It was made, he says, because the advertising had become "less coherent". One reason for this, he argues, is that his duties as the Publicis chief operating officer took him away from the day-to-day running of the account, and that the agency had trouble replacing him.
While he's keen to put four years' distance between himself and the creative output on the account, there are those at his former agency who'll swear he had a far more hands-on approach.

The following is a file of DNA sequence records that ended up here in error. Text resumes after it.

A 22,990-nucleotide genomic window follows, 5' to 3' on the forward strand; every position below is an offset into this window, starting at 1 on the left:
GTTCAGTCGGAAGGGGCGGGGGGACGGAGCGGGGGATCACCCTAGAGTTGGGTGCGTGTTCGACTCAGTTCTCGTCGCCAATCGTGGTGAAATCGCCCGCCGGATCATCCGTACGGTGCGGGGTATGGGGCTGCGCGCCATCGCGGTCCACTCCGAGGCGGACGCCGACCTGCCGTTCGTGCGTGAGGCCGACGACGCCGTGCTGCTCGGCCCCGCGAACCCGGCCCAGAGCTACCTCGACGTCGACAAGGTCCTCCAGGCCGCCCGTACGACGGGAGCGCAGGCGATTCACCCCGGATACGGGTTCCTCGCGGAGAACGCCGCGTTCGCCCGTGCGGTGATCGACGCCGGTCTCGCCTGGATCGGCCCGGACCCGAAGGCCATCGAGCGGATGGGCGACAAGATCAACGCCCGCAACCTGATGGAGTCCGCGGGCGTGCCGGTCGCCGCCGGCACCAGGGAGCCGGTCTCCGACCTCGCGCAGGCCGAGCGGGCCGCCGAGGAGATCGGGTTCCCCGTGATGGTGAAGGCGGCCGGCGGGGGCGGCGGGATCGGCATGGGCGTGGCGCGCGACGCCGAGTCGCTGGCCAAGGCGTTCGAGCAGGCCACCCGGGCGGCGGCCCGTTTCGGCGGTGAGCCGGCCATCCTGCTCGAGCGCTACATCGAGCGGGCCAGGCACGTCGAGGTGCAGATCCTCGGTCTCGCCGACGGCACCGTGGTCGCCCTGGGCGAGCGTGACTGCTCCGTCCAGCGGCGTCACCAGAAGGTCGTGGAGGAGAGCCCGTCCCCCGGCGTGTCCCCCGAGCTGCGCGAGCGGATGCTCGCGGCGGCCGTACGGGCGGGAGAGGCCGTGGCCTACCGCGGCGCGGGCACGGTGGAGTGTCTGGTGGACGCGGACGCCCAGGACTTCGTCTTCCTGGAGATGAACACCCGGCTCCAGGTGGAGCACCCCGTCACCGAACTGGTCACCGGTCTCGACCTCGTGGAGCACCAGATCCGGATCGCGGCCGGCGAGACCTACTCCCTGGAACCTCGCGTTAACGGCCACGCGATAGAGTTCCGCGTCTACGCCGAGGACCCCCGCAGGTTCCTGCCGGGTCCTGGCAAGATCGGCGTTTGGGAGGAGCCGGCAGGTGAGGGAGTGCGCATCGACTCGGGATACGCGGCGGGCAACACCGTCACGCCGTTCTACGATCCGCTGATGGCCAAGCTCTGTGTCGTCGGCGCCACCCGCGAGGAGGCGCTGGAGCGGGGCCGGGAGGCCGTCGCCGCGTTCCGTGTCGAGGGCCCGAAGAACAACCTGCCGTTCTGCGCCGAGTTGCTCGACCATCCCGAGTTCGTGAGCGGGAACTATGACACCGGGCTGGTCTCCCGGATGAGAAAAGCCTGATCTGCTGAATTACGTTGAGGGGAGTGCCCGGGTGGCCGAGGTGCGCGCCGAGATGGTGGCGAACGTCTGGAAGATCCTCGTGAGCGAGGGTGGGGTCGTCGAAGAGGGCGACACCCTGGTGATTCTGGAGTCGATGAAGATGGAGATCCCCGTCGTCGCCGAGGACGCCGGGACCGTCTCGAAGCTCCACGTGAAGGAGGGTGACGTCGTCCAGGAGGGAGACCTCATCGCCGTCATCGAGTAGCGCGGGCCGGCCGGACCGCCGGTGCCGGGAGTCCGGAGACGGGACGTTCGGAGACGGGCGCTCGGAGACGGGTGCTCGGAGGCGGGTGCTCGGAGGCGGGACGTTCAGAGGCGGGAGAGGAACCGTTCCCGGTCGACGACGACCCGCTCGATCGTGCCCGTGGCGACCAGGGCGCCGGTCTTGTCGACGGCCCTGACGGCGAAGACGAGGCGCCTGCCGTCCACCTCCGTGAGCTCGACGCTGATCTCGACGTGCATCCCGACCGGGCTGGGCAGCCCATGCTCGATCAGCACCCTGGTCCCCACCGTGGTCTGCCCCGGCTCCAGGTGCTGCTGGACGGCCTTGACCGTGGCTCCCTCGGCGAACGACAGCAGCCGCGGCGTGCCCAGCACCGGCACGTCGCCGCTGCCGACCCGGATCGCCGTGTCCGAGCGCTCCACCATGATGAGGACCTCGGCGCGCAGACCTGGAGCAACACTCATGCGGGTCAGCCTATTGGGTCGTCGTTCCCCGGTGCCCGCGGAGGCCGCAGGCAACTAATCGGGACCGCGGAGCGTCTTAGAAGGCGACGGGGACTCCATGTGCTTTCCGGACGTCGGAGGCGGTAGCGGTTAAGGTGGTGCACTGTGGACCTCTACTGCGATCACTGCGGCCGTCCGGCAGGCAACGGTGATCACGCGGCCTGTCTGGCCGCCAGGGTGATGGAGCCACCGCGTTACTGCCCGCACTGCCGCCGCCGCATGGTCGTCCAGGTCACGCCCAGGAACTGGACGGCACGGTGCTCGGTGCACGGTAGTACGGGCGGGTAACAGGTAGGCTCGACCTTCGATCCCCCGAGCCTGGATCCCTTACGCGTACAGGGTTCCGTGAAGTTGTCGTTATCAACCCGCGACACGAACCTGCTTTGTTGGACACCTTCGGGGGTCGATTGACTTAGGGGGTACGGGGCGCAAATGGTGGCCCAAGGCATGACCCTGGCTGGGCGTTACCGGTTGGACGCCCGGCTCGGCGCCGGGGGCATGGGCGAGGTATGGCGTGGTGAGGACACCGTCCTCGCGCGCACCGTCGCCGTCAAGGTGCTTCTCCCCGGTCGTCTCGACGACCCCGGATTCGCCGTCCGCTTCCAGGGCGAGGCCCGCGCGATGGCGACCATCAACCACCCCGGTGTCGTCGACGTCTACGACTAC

None of this is to detract from Fallon's achievement in snaring the business. And although it will experience growing pains digesting an account as demanding as Asda, it's hard to find anyone who thinks the agency doesn't deserve the win.
Whether Asda and Fallon will gel is another matter. Pessimists point to the mismatch between Asda and Bartle Bogle Hegarty that led to BBH resigning the account 17 years ago. Fallon will be hoping Asda has changed its view of agencies where creative ideas are valued most.